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A great deal of discussion around academic research (in the sciences, humanities, and social sciences) focuses on how scientists who conduct research have sophisticated access to all available resources on which they base their thinking. For example, physicists at JPL in Pasadena, California utilize a huge array of spectral imaging equipment to collect data on asteroids, on planetary fly-bys, and on solar eruptions. Researchers at Haverford College in Pennsylvania consistently use electronic specimens created by scientist Charles Osborne to create compendiums of knowledge on a wide variety of topics in the natural sciences. Furthermore, faculty at Stanford University in California have described their research as “looking as hard as you can where no one else can look.”
It seems that while research on the Internet is important, professors must recognize that in order to develop effective teaching and learning strategies they need to understand how students learn online. Given the popularity of online learning and the sheer amount of resources available to students, it is in fact critical for academic faculty to access them in order to truly understand how students learn.
In addition to academic research, authors from across disciplines have been utilizing online learning for student learning and research purposes, examining students’ learning behaviors and how to use those learning outcomes to create better teaching and learning. According to Dartmouth Professor Joan T. K. Aaronson, e-learning is important for every academic discipline, offering “an authentic way for students to undertake scholarly research through virtual conferences and workshopping among community of researchers.” Aaronson has discovered that online learning makes a great deal of difference because students take their classes much more seriously when they have chosen to conduct their work outside of their regular schedules.
In Roper’s article entitled, “How Students Develop Online Learning Skills,” she notes that educators need to view online learning as an element of a student’s skill-based learning. However, she explains that “Students have built a skill base that will help them later in their own studies, and that ‘product’ cannot be designed around this base. To quote UC Berkeley psychologist Robert A. Tessler, ‘students are a long way from written materials on a website’.” In order to guide instructors to understand the role of online learning, Roper notes the following:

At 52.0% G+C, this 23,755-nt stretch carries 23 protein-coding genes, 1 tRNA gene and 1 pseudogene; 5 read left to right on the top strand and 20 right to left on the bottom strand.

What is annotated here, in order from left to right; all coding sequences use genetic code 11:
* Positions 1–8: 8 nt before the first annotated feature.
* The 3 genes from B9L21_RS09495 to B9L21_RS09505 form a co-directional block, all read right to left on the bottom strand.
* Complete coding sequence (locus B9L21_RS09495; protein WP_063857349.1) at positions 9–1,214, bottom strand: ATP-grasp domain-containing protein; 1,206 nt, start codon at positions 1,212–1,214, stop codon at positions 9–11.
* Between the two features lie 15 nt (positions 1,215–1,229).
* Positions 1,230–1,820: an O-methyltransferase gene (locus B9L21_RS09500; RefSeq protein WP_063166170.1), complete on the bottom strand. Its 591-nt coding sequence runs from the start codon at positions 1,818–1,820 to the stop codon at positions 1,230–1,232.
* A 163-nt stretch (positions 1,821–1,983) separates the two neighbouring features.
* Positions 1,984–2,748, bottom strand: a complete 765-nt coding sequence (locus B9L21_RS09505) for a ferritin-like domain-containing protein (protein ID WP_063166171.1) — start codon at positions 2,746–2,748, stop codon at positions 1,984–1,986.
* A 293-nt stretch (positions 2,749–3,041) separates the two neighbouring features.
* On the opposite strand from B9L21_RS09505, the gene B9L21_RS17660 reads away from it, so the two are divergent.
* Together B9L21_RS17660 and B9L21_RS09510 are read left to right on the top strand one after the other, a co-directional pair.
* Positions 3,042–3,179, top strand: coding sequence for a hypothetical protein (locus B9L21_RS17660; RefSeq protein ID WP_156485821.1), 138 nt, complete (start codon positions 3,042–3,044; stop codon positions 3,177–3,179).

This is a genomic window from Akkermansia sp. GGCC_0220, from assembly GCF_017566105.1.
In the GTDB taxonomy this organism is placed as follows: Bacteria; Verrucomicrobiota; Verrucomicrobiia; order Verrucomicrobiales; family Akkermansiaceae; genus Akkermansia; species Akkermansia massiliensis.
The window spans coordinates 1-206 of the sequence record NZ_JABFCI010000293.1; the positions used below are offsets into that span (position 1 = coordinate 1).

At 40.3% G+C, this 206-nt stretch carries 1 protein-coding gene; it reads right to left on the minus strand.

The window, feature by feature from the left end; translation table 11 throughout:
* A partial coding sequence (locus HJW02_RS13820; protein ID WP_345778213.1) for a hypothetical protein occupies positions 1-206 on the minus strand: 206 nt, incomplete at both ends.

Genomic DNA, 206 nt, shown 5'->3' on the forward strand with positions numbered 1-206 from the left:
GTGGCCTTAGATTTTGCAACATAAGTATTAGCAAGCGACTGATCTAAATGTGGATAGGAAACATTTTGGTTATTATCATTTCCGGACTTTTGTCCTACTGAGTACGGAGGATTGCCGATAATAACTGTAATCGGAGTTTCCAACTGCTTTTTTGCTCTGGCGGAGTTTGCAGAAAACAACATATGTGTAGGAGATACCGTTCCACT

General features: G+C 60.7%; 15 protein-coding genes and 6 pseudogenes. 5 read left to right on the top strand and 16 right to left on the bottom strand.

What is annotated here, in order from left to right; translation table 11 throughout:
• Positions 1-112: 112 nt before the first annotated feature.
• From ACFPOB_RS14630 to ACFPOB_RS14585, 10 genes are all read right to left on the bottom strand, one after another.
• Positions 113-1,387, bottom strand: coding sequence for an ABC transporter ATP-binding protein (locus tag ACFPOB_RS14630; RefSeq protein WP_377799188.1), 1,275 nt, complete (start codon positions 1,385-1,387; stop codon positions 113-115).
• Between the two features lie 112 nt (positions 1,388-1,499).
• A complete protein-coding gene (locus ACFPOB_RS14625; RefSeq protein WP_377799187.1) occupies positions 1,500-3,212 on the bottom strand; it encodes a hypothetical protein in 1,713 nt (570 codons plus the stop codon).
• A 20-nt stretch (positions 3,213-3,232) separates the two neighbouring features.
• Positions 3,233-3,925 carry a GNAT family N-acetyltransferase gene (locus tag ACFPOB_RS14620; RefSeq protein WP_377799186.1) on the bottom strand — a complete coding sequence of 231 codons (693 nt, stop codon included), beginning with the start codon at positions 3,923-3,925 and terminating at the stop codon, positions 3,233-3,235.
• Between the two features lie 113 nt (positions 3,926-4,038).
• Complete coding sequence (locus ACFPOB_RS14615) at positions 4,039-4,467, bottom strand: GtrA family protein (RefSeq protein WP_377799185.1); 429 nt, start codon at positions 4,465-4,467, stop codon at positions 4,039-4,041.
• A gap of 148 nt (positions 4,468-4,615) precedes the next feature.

» Teachers need to understand the role that the Internet plays in teaching and learning. If an instructor is not aware of the ways the Internet impacts how students learn, they could be potentially blind to when the site becomes an essential part of student learning.
» Schools need to support student learning, because students view the Internet as critical to their own, and increasingly their institution’s, learning. Students are no longer just students. They are smart, self-aware, self-aware, goal-directed learners whose use of the Internet is crucial to their academic success.
» Students need more thoughtful consideration for their Internet-based learning resources. Web sites are vital to undergraduate and graduate student learning because they give students access to a wide array of educational resources at a very low cost. Students who buy multiple, often expensive online textbooks for their classes develop (or lose) valuable knowledge about how and why to use different sources, books, tools, blogs, and other materials and resources.
Roper provides statistics (information derived from surveys and others samples) that show students who use the Internet for their online learning feel more prepared for future academic endeavors. Roper also suggests that teachers and administrators who support and serve students increasingly must explore and master the scientific methods of teaching that are associated with the use of the Internet, e-learning, and other online learning resources.
In addition to incorporating more creativity, inventiveness, agility, adaptability, and intelligence, administrators and teachers must consider the role that technology plays in student development and learning. For example, educators may want to explore new ways to incorporate visual and audio-visual strategies to make teaching and learning “an online experience.” Or a campus administrator might evaluate their university’s use of technology to search for even more innovative and engaging ways to teach and learn, e-learning, and other technologies.
This is an excerpt from Jillian Roper’s article entitled, “HOW STUDENTS DEVELOP ONLINE LEARNING SKILLS.”
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